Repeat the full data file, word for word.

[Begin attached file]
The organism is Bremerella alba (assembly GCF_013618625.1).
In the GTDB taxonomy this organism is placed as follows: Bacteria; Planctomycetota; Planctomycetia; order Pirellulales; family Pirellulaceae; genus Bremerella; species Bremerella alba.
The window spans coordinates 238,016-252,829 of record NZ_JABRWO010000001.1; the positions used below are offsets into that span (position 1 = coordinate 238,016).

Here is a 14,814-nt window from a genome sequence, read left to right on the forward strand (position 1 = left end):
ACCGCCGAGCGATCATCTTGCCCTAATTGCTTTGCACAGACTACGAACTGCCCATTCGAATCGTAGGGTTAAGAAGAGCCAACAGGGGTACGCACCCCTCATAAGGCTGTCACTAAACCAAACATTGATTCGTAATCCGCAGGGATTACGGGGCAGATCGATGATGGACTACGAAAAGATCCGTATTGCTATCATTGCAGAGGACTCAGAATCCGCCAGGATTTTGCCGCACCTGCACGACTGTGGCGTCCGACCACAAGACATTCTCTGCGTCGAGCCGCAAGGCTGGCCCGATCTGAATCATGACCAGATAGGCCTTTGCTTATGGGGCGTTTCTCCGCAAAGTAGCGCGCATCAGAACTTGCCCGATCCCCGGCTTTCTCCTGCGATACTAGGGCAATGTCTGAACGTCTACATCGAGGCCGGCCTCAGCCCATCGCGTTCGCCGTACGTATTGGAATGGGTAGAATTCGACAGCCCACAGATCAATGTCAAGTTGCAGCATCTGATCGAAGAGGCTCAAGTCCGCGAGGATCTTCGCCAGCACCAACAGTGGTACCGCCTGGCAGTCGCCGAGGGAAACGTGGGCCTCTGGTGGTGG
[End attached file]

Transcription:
The organism is Bremerella alba (assembly GCF_013618625.1).
In the GTDB taxonomy this organism is placed as follows: Bacteria; Planctomycetota; Planctomycetia; order Pirellulales; family Pirellulaceae; genus Bremerella; species Bremerella alba.
The window spans coordinates 238,016-252,829 of record NZ_JABRWO010000001.1; the positions used below are offsets into that span (position 1 = coordinate 238,016).

Here is a 14,814-nt window from a genome sequence, read left to right on the forward strand (position 1 = left end):
ACCGCCGAGCGATCATCTTGCCCTAATTGCTTTGCACAGACTACGAACTGCCCATTCGAATCGTAGGGTTAAGAAGAGCCAACAGGGGTACGCACCCCTCATAAGGCTGTCACTAAACCAAACATTGATTCGTAATCCGCAGGGATTACGGGGCAGATCGATGATGGACTACGAAAAGATCCGTATTGCTATCATTGCAGAGGACTCAGAATCCGCCAGGATTTTGCCGCACCTGCACGACTGTGGCGTCCGACCACAAGACATTCTCTGCGTCGAGCCGCAAGGCTGGCCCGATCTGAATCATGACCAGATAGGCCTTTGCTTATGGGGCGTTTCTCCGCAAAGTAGCGCGCATCAGAACTTGCCCGATCCCCGGCTTTCTCCTGCGATACTAGGGCAATGTCTGAACGTCTACATCGAGGCCGGCCTCAGCCCATCGCGTTCGCCGTACGTATTGGAATGGGTAGAATTCGACAGCCCACAGATCAATGTCAAGTTGCAGCATCTGATCGAAGAGGCTCAAGTCCGCGAGGATCTTCGCCAGCACCAACAGTGGTACCGCCTGGCAGTCGCCGAGGGAAACGTGGGCCTCTGGTGGTGG